Collecting Rare Coins



Sometimes, reducing everything to money ruins all the fun. Rare coins can be good investments, but they can also be fascinating in their own right. There’s more to coins than money, ironically enough. Some investors fall over themselves trying to find the rarest of all coins so that they can sock away a lot of money in something that cannot be purchased by everyone and anyone. However, some people are just after the coin for its historicity and its collector’s value. Collector’s value can mean the monetary value of a coin, or it can just mean how interesting the coin is to collectors, as well.

Rare coins are oftentimes proof versions. These coins are made especially for collectors. Compared to circulating currency, proof versions have more sophisticated metal work—such as frosting and mirroring—and oftentimes come in sealed slabs with all the paperwork necessary to authenticate them. Among historic coins, these are the most valuable, by far. They’re also the rarest. Even a proof version of a common coin, such as a Morgan silver dollar, can be exceptionally valuable and very hard to find. There are other coins that aren’t proof versions, but that are just as rare.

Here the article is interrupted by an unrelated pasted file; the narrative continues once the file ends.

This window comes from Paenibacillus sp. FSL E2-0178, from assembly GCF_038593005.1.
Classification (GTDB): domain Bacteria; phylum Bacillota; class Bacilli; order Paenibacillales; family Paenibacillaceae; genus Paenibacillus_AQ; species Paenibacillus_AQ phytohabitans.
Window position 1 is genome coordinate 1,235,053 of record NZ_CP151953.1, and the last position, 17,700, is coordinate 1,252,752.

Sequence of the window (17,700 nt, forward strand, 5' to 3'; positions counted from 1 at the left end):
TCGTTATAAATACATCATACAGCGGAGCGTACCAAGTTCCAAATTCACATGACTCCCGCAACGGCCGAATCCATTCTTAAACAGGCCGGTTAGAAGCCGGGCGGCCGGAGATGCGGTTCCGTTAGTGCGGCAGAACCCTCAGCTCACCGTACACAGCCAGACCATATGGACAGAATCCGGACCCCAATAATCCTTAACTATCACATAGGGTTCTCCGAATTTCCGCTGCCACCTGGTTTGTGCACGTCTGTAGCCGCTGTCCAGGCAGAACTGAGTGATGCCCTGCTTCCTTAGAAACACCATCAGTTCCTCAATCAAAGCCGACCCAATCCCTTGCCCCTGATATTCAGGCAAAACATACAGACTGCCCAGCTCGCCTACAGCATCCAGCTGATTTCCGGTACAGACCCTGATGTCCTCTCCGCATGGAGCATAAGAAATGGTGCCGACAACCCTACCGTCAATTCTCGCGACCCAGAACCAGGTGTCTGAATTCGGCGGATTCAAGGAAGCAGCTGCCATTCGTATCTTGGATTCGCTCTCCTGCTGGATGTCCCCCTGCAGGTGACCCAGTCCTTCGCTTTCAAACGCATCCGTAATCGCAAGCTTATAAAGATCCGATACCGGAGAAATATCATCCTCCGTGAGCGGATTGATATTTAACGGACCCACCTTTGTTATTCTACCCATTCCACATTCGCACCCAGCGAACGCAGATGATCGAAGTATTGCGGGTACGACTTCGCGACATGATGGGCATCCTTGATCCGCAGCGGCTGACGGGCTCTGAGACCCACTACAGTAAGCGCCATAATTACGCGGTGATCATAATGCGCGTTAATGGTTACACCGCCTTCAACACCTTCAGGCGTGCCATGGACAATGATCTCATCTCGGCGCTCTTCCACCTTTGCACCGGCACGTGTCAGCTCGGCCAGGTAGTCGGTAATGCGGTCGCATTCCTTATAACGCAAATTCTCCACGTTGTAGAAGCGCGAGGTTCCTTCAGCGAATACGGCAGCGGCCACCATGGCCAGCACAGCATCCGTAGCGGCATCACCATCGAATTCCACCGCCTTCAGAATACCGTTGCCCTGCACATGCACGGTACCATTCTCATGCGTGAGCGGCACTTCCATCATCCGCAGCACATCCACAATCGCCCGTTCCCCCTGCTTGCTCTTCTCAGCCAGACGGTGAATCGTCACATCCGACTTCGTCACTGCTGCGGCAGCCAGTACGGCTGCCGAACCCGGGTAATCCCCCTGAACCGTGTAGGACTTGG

Sometimes, there is an error in the minting process that results in very rare coins being produced. Usually, these errors are very small and only the types of things that collectors and numismatists would notice, but there are some that are very pronounced and that make the coins exceptionally valuable. A series of pennies struck in the 1950s, for instance, had an error that caused the numbers and letters to be doubled. These are among the most valuable on the market and are exceptionally hard to find. If you’re wondering, it’s always worth it to check the change in your pockets!

Rare coins need to be certified by a numismatic service before you buy. The seller should be willing to do this. It’s rather like having a used car tested for emissions: if it passes, the deal may be a good one; if it doesn’t you’ve lost nothing, as you didn’t buy before you knew for sure. Be sure to ask anyone selling a rare coin to have it certified. With professional coin dealers, this is usually done in advance so that you can be sure that your money is going toward something worthwhile, not something utterly useless.